In the face of the Cold War, McCarthyism, racial division, and consumerism, the This I Believe radio program of the 1950s underscored the humanity we all share. By hearing the stories of people, from ordinary blue collar workers to famous figures, this national radio show brought Americans together and continues to do so in the form of a weekly podcast, named the same. Every year, my 12th grade English teacher asks her students to write a This I Believe essay of their own. Here’s mine:
I believe in the power of a good story on a scientific level.
In English class, we learn about the basic outline of a plot: beginning with the rising action, peaking at the climax catalyzed by the primary conflict, and concluding with the falling action. In fact, we are physiologically activated by this plot arc, as the heightening tension of a story leads to an increase in the “empathy-producing” hormone, oxytocin, in the brain. This is because, evolutionarily speaking, we are created to expend energy, in this case through the secretion of oxytocin, when it is essential to our survival.
It, therefore, makes sense that the most powerful stories are the ones that connect with the very stuff that motivates us to get up in the morning, our humanity. Think about it: every story initially catalyzes our response at a primal level. We first feel something: a rapid, emotional response of the limbic system, and only as time passes do we engage the cerebrum in analysis of the story’s broader moral implications. Stories manifest in our thoughts and conversations and evolve as we discuss them in different contexts. That’s why we care about literature and art and music- they have important personal implications that are discovered when we become emotionally involved.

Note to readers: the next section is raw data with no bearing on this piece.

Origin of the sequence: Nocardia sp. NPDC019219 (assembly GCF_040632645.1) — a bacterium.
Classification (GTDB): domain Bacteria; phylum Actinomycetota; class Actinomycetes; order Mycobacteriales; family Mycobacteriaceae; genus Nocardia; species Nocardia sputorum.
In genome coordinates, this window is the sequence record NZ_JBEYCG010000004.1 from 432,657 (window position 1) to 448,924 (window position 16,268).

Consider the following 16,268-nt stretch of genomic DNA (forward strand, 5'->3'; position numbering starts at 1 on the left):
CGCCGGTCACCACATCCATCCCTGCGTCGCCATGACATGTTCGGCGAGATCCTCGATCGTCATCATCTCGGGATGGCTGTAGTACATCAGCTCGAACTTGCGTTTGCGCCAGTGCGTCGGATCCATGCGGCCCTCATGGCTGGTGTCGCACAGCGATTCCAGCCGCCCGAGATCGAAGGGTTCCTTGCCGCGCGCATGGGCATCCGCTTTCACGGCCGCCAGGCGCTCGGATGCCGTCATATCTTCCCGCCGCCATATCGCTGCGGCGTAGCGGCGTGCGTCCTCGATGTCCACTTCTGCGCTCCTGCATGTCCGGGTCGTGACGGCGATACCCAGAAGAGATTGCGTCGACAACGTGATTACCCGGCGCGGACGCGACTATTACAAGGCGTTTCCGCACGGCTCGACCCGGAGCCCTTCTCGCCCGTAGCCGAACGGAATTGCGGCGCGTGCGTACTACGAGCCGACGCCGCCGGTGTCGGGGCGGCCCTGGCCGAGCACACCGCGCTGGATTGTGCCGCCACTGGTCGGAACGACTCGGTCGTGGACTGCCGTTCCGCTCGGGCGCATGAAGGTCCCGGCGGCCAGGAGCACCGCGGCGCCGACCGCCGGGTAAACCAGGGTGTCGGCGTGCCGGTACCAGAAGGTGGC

Let’s take Swan Lake, the tragic love story of Prince Siegfried and Odette, a cursed swan woman. In a dramatic turn of events, the evil owl-sorcerer, Rothbart, leaves Siegfried with two choices: to keep his accidental vow to marry Odile, the magically disguised Odette lookalike, or drown alongside Odette in her inevitable death. He chooses the latter without hesitation. When the prince makes his tragic decision, every audience member- regardless of age, gender, and ethnicity -is struck with overwhelming sorrow. As the story continues, we come to appreciate the odd, morbid beauty of this scene and are left with the question, could I ever make the ultimate sacrifice for my loved ones?
It’s like Aristotle said, a story that evokes fear and pity will urge us to connect with any character because of their inevitably tragic fate. Even though Siegfried and Odette’s tragedy is terrifying, we can’t help but watch. Their tragic death strikes a collective fear within the audience that we didn’t realize we had, the fear of losing all that we hold dear at the hands of deceit, of doom. Moreover, as we watch Odette’s final solo, her arms flailing for life and her face so expressively desperate, we pity her. It is the purity of this poor thing that acted as her tragic flaw, the ultimate point of vulnerability bringing about her downfall.
When I watch Swan Lake, I am Odette. I am loyal to her friends. I hate her enemies. I cry in heartache at her struggles and in elation at her triumphs. It seems mad to be so emotionally invested in a fictional protagonist, yet everyone is guilty of it.
Art reminds us that we are weak, that we are human. This I believe.